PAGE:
In September 2017, we met top musician, composer and all-round cool cat, Dom James. Countless late-night jazz sessions later, Dom went on to curate the rather excellent music for our one-off, immersive theatre production – ‘Night at the Bombay Roxy‘. We loved him and his band so much, they now play every Wednesday, Thursday, and Friday in Dishoom Kensington from 7:30pm.
Dom is delightfully mad, incredibly talented and a genuinely brilliant fellow. Here he’s written some words (or nerdy jazz notes, as he calls them) on his love of jazz and how the Dishoom Kensington score came to be. We thank him immensely for his bottomless awesomeness.
My eyes lit up when director Ed Lewis first mentioned to me about directing the music for Night at The Bombay Roxy. The chance to combine my work in theatre music with my love of jazz (especially the swing era) and all with a fee for the pleasure!
I’ve played the clarinet since I was seven, and my grandfather first introduced me to Artie Shaw with a recording when I was 16. I remember it so well… It was John Bruce Yeh playing the Artie Shaw concerto for clarinet as well as Stravinsky’s Ebony Concerto. It just seemed that the freedom jazz offered a musician on the clarinet was my kind of thing. It also gave me the freedom of playing in a band too, either large ensemble big bands, or smaller groups: a group of people communicating through music, portraying emotions, virtuosity and modern invention. Jazz involved an attitude to playing music that I wanted straight away.
NERDY JAZZ NOTES
There was a very strict condition on the music for Night at the Bombay Roxy. There was to be no music written after 1949. In addition, the jazz in 1949 Bombay wasn’t what you’d typically associated with the late ’40s. Players such as Charlie Parker, Thelonius Monk, Bud Powell and Dizzy Gillespie were fronting the new sound of bebop in New York, but this music wasn’t in the blood of the musicians that found themselves in Eastern jazz hotspots such as Shanghai, Calcutta and, of course, Bombay. Expat musicians such as Teddy Weatherford were from the generation before, born around the turn of the century and had grown up in the swing era. Duke Ellington, Count Basie and Earl Hines were Weatherford’s guys, and his playing was very much in the style of these swing kings. Much of the music at places such as the Taj Mahal Palace Hotel (or the more raffish neighbouring Green’s Hotel) in Bombay was intended for dancing. Swing bands led by Indian rhythm aces such as Frank Fernand, Rudy Cotton and Mickey Correa had music halls transfixed and Bombay’s smart set took to the dancefloor.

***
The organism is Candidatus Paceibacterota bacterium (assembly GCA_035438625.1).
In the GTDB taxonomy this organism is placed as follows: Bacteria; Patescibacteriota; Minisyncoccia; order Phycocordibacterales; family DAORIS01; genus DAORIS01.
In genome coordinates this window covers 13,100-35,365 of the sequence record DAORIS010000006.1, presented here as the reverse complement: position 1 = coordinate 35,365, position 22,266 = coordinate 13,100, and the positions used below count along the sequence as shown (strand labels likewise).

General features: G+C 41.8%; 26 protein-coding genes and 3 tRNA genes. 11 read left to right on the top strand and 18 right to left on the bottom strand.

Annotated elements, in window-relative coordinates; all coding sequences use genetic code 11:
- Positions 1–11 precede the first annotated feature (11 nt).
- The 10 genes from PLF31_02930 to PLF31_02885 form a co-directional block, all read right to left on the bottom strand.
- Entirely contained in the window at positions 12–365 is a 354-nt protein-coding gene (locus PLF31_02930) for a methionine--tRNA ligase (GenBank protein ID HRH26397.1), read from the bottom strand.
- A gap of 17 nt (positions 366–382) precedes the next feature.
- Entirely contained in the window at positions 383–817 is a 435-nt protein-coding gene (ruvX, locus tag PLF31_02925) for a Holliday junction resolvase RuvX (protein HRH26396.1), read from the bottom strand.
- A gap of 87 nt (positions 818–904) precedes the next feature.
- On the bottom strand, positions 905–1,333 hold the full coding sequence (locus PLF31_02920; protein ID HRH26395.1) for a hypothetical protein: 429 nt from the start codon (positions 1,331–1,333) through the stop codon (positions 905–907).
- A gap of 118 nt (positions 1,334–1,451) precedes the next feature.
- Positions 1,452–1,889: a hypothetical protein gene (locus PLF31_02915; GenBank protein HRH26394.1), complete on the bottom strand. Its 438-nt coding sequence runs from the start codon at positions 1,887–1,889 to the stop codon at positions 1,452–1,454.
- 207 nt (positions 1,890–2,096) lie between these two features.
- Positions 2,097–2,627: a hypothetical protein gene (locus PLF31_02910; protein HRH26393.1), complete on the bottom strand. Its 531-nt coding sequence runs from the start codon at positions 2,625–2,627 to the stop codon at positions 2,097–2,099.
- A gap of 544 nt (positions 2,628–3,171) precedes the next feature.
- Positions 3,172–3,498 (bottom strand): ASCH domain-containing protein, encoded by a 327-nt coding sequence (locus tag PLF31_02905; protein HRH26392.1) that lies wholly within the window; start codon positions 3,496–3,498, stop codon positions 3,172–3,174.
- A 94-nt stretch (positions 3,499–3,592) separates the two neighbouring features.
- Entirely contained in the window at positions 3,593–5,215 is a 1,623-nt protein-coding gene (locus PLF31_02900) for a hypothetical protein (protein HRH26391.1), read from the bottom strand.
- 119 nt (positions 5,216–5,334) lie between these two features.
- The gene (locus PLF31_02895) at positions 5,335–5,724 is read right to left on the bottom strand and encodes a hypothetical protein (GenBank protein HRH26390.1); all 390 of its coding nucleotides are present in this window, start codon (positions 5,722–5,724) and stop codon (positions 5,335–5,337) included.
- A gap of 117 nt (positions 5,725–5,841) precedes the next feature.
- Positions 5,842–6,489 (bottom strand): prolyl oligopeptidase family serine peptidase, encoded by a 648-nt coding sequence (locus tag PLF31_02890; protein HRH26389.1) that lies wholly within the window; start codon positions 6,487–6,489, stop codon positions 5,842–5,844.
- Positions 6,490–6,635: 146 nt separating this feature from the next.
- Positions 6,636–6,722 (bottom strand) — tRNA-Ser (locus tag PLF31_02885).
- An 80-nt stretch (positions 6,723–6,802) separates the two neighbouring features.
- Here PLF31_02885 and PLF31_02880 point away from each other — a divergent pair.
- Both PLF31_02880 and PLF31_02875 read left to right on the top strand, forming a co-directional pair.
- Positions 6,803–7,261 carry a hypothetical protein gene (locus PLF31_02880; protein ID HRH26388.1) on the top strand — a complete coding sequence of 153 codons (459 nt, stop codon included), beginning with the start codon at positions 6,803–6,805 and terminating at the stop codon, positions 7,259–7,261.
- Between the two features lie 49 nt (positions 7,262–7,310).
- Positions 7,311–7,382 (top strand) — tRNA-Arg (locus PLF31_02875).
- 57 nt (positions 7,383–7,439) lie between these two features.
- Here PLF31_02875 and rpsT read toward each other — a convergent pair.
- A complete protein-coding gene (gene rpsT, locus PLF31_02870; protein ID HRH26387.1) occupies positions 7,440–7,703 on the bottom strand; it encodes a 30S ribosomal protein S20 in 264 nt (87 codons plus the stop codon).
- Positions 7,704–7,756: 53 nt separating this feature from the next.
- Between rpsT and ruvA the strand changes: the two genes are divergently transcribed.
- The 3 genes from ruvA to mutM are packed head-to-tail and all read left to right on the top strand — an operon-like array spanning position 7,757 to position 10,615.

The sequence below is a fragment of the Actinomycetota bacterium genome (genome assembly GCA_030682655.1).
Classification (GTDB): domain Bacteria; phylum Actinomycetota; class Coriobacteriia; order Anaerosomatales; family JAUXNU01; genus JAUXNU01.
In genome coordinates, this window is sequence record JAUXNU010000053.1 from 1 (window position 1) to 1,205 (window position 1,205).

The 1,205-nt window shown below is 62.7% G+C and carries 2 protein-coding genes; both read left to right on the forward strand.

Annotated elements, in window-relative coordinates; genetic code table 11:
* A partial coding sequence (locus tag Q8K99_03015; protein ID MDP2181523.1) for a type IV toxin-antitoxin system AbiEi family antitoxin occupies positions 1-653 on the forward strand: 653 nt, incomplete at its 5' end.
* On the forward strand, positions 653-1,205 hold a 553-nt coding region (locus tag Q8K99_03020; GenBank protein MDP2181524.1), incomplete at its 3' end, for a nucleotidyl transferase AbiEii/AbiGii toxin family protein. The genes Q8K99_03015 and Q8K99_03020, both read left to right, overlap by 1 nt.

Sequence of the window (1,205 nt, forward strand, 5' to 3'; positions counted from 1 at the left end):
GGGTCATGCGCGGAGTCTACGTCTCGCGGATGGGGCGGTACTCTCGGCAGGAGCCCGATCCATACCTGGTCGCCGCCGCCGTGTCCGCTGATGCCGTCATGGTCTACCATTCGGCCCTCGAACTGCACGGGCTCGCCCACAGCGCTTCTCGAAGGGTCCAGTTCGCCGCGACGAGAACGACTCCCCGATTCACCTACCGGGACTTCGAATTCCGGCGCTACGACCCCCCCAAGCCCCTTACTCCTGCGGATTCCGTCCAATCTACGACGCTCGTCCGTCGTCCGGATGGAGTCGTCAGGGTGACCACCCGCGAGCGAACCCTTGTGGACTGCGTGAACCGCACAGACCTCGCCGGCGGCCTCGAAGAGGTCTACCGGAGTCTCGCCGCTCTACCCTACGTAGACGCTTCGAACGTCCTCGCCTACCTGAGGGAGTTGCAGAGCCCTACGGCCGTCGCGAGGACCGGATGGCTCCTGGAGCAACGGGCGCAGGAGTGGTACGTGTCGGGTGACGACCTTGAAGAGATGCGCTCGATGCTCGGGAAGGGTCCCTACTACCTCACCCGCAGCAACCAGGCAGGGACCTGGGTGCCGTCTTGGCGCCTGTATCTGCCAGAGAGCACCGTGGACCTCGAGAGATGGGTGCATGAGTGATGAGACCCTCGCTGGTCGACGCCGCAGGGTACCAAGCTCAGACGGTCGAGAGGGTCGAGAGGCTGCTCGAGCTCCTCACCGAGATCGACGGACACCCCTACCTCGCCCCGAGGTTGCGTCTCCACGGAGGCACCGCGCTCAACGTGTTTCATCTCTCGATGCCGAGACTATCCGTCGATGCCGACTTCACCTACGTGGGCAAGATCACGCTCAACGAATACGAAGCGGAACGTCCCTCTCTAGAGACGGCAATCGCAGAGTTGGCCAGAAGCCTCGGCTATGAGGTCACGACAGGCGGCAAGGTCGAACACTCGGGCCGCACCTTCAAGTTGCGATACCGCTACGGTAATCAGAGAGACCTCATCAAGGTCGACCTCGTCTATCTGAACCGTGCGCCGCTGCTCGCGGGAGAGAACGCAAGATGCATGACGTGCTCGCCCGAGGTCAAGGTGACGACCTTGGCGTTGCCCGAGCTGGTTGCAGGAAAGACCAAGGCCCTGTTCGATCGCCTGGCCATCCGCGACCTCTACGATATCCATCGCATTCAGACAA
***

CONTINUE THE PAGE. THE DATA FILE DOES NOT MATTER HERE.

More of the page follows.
So, there’s a whole pile of musicians from all over the world, playing great swing music to full ballrooms throughout a post-independence Bombay in 1949. But what did the music sound like? Digging around, there are a few recordings that have surfaced from Calcutta recording sessions. I found a vinyl with some great music on it from bands led by Jimmy Lequime, Crickett Smith, Reuben Solomon and others.
The music is much in the style of the US bands such as Louis Armstrong’s Cotton Club era, Earl Hines, as well as the great stride piano players such as Jelly Roll Morton, Fats Waller and James Johnson. There are some slick arrangements, as there would have been on the bandstand. There’s also some great improvisation. Some of the ensemble playing is a little bit lumpy and lacks the finesse of full time and super-polished ensembles such as Duke Ellington’s early bands. There’s practically no Indianisation of the music, and it stays very true to its American roots. In some films from the ’50s, there’s the occasional glimpse of a fusion style, but it tends to be the playback singers vocals and lyrics that bring the Indian elements, and the band play it fairly straight. Check this out from Asha (1957):
But I’m going to stop here because writing about jazz is not something I’m good at. Jazz is an attitude and compared to listening to jazz in an immersive experience (or indeed in the old Bombay dancehalls), my words do it very little justice. So, I’ll just share some of the great music that inspired bothNight at the Bombay Roxy, and the music that myself and my fellow musicians love.
And now, I invite you to come and see us (The Marine Liners) playing every Wednesday and Thursday at Dishoom Kensington from 7:30pm. Do come and listen, and definitely come and chat with the band. We’re usually found in the Permit Room with something strong and whisky-based in hand.
I love to truly understand and appreciate the origins of a dish, and learn how communities have adapted a recipe over time to make that dish unique to them.
We have arrived at a very sad, but inevitable and clear choice. As of now, all Dishooms are now closed to diners.
These past months have brought strangeness and uncertainty for so many of us. Since we shut the doors of our restaurants in March, we haven’t felt like ourselves at all. The very point of Dishoom is to welcome you through our doors and to serve you the most delicious food and drink we can summon up in the warmest possible way.
Crisp and organised, Roda Irani leads her daughter through the narrow gullies of Swadeshi Market. “Come, let us get to the café.”